10. Im vorliegenden Fall geht es um zwei Anzeigen, von denen eine bei Eingabe des Suchwortes “Eid Koblmüller” aufgerufen wurde, die andere bei Eingabe von “Bergspechte”. In beiden Anzeigen wird für Reisen geworben (“Trekking- und Naturreisen zu den letzten Berggorillas oder Wandern auf alten Pilgerrouten”, “Äthiopien mit dem Bike, Traumreise durch den Norden mit viel Kultur, 16 Tage, ab 20.10.”). In keiner der beiden Anzeigen wurde durch einen entsprechenden Hinweis klargestellt, dass keine wirtschaftliche Verbindung zwischen der Klägerin und der Zweitbeklagten besteht. Angegeben waren jeweils nur die die Internetadresse der Zweitbeklagten (http://www.trekking.at), die aufgrund des verwendeten Gattungsbegriffes keine Zuordnung zu einem bestimmten Unternehmen erkennen lässt. Gegenstand des Angebots waren jeweils Outdoor-Reisen, wie sie auch die Klägerin anbietet.

11. Für einen normal informierten und angemessen aufmerksamen Internetbenutzer war damit nicht zu erkennen, dass die Anzeige von einem Anbieter stammen, der mit der Klägerin in keiner Weise wirtschaftlich verbunden ist. Es lag für ihn vielmehr nahe, das Gegenteil zu vermuten, weil beide Suchworte ein hohes Maß an Originalität aufweisen und die angebotenen Dienstleistungen nicht einmal ansatzweise beschreiben.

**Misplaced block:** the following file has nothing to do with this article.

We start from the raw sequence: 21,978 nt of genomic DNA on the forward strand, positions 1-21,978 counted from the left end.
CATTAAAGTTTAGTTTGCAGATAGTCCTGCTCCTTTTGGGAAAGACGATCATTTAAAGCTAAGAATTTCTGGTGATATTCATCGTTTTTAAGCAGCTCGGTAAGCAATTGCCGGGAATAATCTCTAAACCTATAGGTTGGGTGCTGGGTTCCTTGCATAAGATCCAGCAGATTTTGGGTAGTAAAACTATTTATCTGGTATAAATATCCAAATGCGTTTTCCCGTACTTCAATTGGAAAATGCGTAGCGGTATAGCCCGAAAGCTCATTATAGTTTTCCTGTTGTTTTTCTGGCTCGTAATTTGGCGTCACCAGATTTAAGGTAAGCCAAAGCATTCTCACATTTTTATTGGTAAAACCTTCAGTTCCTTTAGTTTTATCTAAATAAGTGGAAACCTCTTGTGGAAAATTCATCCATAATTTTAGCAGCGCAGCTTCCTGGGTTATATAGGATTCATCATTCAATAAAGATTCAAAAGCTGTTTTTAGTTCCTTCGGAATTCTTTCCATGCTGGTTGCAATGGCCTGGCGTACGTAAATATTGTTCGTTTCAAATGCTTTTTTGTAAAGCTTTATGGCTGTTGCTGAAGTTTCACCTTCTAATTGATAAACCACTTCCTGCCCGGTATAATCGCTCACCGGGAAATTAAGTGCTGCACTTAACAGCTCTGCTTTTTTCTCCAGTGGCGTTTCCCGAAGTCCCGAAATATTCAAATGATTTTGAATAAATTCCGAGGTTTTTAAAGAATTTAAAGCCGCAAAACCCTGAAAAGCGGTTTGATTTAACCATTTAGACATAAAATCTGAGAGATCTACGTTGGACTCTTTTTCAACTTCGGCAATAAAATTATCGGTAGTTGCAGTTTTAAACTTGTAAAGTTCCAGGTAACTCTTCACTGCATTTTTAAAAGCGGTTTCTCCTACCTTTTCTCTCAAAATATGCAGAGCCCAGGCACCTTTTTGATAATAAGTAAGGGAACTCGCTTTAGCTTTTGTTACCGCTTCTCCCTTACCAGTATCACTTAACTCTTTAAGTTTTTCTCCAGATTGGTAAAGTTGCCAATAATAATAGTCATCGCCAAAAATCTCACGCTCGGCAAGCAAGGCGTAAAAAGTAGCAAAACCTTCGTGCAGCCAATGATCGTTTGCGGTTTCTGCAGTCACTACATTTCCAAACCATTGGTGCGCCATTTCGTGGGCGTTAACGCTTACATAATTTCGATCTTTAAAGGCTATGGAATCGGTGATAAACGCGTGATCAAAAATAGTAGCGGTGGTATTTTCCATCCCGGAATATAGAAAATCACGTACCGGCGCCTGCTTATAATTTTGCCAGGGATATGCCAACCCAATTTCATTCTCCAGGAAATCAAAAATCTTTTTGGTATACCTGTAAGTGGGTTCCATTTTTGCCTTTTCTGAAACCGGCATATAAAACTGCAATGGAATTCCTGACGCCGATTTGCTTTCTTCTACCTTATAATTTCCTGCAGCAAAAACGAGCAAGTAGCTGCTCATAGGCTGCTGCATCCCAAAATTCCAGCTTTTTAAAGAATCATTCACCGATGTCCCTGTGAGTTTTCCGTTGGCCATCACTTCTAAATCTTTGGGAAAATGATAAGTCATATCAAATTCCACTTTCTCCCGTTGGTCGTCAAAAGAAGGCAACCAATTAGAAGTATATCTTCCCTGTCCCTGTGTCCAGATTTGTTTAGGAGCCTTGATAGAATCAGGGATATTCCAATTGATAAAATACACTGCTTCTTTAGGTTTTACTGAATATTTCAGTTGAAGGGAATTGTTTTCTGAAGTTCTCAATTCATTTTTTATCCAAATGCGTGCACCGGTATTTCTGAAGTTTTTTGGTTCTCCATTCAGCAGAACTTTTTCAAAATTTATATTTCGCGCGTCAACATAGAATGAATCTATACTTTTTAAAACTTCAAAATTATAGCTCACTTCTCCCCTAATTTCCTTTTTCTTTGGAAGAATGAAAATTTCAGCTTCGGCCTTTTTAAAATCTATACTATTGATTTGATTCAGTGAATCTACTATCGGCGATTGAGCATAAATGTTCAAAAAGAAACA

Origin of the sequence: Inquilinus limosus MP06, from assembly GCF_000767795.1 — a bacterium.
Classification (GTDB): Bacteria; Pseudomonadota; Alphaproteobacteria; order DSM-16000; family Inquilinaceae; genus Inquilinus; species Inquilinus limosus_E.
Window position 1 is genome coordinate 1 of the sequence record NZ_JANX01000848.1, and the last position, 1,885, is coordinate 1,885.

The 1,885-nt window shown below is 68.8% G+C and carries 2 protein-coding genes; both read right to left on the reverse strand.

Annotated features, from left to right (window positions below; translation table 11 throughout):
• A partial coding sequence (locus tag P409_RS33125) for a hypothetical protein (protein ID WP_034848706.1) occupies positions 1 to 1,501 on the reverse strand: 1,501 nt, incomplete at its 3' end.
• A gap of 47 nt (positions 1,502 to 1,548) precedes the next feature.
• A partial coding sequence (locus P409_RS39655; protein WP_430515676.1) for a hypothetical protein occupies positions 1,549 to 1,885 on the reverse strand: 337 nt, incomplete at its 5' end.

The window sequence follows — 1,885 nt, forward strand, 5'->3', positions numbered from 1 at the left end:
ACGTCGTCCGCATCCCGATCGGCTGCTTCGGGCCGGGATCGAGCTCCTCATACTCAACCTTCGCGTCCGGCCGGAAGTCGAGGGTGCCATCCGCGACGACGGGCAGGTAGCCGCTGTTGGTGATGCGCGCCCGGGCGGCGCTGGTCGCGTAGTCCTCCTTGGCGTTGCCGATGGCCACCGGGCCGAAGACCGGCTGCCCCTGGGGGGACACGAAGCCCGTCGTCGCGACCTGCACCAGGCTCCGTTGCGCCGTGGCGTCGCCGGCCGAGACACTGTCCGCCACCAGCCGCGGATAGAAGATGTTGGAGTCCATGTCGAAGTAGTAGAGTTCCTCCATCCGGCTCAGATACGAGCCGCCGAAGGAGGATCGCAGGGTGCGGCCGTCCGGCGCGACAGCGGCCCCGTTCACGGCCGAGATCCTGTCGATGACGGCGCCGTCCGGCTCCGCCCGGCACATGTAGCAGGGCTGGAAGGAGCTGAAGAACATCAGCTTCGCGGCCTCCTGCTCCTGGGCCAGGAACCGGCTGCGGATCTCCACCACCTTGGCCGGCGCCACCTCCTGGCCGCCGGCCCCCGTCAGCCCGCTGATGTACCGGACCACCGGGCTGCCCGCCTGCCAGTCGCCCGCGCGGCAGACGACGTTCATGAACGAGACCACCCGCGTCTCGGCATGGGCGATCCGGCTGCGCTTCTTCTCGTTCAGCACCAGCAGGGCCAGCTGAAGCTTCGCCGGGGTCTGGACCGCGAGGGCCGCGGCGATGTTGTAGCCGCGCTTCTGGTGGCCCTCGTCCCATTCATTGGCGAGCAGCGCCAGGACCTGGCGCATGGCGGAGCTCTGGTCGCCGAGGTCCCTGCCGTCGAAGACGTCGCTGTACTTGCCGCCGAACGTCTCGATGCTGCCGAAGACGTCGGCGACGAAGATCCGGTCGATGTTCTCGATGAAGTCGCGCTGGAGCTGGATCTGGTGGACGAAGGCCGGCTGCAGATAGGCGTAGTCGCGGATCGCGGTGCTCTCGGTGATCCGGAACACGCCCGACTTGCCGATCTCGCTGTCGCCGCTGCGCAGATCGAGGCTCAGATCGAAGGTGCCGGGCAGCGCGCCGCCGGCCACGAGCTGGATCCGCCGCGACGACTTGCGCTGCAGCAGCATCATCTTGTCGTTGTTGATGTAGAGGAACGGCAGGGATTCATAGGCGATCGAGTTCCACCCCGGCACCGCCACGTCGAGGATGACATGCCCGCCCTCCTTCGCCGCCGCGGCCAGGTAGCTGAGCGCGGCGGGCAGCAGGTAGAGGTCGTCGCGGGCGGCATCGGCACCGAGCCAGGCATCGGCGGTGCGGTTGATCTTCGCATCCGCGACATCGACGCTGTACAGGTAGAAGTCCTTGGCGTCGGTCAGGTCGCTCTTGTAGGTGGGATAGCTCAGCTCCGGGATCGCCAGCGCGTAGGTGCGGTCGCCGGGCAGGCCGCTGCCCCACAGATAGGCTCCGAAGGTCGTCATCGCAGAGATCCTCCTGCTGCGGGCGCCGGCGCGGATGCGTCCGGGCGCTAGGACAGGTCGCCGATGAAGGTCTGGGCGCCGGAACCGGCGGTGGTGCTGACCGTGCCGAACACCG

12. Der normal informierte und angemessen aufmerksame Internetnutzer konnte daher annehmen, durch Anklicken der jeweiligen Überschriften auf Seiten zu gelangen, die, wenn nicht von der Klägerin, so doch von einem ihr wirtschaftlich verbundenen Unternehmen betrieben werden. Der dadurch begründeten Verwechslungsgefahr hätten die Beklagten durch entsprechende Gestaltung der Anzeigen, wie etwa durch Aufnahme eines aufklärenden Hinweises, entgegenwirken müssen (s Anderl, Anm zu C-278/08 – Bergspechte II, ecolex 2010, 477f; Stadler, EuGH: Google verletzt mit AdWords keine Markenrechte, MMR Fokus, MMR 5/2010, VIII).